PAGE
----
Such combinations of lenses composed of different glasses were introduced in the 1830s by Joseph Jackson Lister, the father of the famous surgeon. When two lenses of different composition and optical properties are cemented together to reduce chromatic aberration (and, incidentally, spherical aberration), the combination is referred to as an “achromat” (a- without; -chroma color), or “achromatic doublet,” etc.
The vast majority of microscope objectives manufactured today are made with achromats, but they are not engraved as such on the objective, because such correction is now assumed. Your Boreal/Motic objectives are classified as achromats; however, as you have seen in this experiment, there is still color fringing due to secondary color, i.e., not all of the different wavelengths that make up white light can be brought to a common focus with just a two lens combination.
Over the years, it has been found that if the mineral fluorite (calcium fluoride) is ground and polished into lenses, and used in combination with glass lenses, most of the secondary spectrum could be eliminated. Fluorite of optical quality is scarce, and, therefore, expensive. For color photomicrography, however, the additional expense is justified. Objectives made with fluorite lenses, in combination with glass, will be engraved as such on the objective; they will be labeled “Fluorite” or “Fl” or, if made with modern synthetic fluorite, something like “Neofluar” (new fluorite).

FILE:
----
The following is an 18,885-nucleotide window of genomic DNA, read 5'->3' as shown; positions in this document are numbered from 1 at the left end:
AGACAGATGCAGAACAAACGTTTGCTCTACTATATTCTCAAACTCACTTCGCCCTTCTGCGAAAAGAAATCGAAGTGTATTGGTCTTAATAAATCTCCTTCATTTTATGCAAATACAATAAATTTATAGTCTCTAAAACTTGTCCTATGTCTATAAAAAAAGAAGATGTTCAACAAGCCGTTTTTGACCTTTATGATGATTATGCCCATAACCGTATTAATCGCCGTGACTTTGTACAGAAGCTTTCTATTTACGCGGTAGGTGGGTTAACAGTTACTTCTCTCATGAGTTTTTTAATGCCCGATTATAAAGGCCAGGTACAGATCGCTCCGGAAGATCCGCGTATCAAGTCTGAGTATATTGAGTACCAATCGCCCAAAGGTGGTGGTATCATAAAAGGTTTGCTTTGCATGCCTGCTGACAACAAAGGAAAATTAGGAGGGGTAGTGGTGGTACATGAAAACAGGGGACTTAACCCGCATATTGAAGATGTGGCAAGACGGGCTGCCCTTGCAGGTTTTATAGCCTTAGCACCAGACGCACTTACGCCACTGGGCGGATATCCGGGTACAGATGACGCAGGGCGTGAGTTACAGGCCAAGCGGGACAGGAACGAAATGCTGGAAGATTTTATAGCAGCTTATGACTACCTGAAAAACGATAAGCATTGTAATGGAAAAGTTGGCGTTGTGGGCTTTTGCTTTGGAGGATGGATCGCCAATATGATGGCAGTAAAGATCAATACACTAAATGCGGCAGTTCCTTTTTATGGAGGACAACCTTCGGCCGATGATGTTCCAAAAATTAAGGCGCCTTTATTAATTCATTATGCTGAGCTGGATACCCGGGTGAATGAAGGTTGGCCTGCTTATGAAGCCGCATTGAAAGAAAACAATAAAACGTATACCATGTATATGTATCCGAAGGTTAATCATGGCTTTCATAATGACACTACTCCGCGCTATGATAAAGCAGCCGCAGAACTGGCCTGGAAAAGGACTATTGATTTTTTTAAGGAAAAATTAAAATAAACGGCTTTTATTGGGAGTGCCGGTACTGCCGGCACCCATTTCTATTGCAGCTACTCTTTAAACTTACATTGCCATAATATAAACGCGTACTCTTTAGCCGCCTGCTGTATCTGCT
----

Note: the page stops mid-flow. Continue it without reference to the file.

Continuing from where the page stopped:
Even with incorporated fluorite, there will still be a bit of residual tertiary spectrum, i.e., a very small amount of relatively minor color fringing. More recently, highly specialized glasses have been made in small batches, that when combined with fluorite elements, virtually eliminates all color fringing across the entire field of view. Such objectives, now incorporating many lens elements, are designated apochromats, and such high correction is always indicated engraved on the objective with such labels as “Apo” or “Apochromat” or “Apochromatic.” These are very expensive objectives, but their cost is justified where no color fringing can be tolerated.